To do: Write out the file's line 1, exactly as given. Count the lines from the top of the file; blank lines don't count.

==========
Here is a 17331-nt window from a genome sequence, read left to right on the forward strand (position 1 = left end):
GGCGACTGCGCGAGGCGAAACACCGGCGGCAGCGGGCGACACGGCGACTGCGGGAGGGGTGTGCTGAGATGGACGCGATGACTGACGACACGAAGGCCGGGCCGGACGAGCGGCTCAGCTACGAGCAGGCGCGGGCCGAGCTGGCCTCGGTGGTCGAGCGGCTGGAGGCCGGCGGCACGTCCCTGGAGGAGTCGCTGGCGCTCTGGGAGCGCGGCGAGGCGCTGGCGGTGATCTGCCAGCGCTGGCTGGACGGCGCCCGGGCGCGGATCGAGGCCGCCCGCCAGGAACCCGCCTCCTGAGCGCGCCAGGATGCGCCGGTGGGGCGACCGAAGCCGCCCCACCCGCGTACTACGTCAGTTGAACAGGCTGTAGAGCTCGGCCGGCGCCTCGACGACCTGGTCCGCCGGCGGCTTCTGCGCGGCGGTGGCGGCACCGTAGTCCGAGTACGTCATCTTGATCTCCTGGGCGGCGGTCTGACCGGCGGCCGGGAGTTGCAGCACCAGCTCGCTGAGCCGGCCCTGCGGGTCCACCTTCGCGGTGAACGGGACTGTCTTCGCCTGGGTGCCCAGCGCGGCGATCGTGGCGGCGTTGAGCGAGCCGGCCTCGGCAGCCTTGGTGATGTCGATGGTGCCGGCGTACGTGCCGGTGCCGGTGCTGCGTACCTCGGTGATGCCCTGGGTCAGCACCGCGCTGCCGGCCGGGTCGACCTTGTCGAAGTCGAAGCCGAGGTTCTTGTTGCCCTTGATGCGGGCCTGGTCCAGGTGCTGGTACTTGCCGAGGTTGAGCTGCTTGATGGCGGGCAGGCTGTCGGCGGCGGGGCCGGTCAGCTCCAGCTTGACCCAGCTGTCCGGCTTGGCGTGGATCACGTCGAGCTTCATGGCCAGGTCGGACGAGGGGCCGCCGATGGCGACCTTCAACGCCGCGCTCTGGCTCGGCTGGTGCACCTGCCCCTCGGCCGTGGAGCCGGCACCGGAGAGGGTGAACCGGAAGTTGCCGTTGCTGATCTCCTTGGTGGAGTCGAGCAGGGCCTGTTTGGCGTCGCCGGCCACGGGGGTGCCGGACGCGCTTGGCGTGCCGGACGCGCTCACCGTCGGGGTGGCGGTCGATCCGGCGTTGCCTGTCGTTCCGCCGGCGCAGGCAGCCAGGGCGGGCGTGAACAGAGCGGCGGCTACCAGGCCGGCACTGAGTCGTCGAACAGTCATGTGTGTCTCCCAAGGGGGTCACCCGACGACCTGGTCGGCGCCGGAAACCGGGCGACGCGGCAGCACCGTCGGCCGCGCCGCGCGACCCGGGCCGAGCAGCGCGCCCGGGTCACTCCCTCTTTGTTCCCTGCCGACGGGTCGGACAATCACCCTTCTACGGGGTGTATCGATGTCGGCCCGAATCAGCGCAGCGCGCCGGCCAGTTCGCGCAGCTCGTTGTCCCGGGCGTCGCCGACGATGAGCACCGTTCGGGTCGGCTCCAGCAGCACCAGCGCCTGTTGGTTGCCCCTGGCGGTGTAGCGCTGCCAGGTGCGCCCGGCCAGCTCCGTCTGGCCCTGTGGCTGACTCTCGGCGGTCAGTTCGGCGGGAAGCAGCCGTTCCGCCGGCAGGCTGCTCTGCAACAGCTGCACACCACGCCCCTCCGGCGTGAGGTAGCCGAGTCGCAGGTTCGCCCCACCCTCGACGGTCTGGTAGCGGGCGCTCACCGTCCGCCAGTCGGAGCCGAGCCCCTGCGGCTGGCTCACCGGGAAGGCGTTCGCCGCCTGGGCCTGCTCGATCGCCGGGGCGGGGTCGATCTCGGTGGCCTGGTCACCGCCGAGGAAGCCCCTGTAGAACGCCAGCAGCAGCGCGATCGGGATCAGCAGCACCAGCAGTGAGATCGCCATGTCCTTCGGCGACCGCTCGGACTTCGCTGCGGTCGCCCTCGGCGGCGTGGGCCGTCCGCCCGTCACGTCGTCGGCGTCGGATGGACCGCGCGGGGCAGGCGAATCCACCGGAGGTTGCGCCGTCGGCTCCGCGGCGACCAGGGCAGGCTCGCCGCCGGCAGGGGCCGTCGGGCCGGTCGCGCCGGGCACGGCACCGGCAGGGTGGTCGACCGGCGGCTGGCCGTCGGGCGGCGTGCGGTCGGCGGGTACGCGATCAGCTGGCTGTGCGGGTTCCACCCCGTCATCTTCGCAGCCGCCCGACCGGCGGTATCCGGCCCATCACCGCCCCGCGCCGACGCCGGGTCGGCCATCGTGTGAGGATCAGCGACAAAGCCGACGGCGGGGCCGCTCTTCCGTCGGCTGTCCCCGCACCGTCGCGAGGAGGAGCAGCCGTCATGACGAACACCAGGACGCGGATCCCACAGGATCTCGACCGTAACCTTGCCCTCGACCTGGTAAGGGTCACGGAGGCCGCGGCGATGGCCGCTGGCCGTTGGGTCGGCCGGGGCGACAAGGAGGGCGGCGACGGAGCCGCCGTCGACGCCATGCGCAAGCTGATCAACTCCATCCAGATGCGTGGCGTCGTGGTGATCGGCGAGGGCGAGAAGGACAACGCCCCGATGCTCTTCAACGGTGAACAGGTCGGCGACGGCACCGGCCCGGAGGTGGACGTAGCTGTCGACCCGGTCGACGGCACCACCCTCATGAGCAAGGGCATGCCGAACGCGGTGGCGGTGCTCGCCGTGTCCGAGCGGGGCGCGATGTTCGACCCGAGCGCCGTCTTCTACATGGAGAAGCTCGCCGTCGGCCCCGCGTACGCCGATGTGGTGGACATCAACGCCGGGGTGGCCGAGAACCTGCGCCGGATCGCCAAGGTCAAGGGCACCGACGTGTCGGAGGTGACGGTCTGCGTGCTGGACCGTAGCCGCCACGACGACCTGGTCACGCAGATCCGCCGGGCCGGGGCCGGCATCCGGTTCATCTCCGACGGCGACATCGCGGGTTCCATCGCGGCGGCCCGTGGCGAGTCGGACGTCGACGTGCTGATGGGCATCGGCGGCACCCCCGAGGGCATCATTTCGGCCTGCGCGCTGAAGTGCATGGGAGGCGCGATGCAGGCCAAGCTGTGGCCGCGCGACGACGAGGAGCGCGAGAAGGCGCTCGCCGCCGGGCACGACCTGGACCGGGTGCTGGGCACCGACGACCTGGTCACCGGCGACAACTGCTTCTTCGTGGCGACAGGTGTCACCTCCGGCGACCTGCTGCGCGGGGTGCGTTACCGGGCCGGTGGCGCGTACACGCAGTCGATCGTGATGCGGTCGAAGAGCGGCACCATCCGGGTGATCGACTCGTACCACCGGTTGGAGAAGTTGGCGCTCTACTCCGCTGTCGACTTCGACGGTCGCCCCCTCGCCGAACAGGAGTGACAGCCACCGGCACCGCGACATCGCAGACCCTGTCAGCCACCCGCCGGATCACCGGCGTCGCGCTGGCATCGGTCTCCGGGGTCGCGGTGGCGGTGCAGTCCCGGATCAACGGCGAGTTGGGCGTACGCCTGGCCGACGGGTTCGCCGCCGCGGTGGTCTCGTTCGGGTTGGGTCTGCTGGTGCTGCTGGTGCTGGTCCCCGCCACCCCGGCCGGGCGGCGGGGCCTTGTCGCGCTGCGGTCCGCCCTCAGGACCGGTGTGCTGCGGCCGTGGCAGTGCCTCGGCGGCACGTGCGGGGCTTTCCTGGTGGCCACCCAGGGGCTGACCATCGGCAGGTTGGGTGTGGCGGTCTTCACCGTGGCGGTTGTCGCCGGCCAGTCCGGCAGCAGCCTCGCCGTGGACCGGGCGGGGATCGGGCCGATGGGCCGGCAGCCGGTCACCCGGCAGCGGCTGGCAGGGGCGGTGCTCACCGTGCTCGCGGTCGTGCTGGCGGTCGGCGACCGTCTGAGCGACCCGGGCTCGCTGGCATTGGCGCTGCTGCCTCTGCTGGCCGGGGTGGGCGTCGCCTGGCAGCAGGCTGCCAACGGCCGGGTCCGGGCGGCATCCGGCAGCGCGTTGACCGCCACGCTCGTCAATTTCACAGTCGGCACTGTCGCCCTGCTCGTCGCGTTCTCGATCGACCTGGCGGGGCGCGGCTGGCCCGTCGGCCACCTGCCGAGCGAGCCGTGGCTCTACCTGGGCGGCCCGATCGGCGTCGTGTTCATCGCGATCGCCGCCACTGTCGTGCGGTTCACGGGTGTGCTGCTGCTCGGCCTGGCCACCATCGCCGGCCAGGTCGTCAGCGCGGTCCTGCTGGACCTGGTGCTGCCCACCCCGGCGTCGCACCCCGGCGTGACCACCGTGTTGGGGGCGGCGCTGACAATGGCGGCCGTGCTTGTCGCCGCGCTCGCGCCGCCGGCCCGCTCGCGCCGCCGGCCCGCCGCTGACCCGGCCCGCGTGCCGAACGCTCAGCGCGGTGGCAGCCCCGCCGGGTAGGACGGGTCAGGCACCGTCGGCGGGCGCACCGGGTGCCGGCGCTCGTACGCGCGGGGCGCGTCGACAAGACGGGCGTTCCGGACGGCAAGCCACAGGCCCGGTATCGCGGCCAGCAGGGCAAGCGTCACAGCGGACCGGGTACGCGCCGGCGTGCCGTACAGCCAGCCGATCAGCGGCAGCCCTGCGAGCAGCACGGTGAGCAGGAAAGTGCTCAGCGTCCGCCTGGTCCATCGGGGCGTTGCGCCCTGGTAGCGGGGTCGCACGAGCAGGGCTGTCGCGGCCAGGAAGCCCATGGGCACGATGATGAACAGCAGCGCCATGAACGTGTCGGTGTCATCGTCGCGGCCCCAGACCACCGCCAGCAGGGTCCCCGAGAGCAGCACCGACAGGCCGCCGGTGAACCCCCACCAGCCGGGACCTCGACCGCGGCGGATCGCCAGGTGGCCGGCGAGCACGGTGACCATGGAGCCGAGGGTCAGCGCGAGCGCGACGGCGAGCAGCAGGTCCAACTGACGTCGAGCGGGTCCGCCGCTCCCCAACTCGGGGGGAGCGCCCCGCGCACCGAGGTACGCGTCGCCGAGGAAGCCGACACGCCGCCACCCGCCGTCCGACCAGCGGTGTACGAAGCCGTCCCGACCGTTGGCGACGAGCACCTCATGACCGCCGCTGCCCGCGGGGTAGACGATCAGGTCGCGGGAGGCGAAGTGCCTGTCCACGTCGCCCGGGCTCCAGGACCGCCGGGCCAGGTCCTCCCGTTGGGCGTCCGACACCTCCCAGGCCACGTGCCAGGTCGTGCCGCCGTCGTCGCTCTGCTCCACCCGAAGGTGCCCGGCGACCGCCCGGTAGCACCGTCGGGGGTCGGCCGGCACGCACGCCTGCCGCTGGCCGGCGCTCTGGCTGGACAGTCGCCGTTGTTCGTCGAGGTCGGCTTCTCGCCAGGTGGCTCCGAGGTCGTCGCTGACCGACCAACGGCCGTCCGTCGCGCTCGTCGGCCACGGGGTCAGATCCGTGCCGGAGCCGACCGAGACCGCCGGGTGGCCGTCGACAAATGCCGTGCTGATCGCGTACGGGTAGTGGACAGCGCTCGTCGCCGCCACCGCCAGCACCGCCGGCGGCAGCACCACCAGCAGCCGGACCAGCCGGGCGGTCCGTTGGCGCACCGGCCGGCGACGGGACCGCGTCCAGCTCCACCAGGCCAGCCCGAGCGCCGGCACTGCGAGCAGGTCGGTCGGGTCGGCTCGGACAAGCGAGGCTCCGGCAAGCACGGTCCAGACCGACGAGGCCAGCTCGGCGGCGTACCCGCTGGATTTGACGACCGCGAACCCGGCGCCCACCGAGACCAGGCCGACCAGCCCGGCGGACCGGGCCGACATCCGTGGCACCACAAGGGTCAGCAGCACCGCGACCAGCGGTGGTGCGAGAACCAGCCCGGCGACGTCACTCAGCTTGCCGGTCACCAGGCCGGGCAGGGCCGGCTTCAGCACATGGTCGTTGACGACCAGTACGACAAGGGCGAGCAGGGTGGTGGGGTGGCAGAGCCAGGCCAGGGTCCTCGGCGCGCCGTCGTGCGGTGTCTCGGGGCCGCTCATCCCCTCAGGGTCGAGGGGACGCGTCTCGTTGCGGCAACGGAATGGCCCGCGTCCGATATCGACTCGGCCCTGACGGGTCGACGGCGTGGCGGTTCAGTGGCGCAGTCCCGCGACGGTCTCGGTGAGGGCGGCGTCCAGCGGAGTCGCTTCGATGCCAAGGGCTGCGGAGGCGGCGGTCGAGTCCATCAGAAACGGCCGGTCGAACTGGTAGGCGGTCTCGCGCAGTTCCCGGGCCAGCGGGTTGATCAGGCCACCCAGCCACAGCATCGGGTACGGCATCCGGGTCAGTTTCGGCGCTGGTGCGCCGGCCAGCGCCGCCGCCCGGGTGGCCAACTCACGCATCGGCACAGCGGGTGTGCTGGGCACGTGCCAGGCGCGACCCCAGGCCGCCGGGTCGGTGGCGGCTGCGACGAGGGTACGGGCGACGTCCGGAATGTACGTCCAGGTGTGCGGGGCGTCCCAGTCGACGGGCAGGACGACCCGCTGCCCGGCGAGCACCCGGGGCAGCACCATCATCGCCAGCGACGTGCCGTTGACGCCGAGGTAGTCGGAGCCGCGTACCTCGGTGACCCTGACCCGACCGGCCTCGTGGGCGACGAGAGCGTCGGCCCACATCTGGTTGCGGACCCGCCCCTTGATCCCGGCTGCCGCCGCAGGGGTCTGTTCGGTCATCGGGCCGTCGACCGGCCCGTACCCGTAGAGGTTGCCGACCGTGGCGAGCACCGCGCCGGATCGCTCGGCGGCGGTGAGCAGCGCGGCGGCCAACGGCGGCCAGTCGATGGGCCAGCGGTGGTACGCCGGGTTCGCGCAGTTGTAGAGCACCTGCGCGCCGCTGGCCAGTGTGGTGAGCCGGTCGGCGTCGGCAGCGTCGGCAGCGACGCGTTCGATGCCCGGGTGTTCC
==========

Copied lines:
Here is a 17331-nt window from a genome sequence, read left to right on the forward strand (position 1 = left end):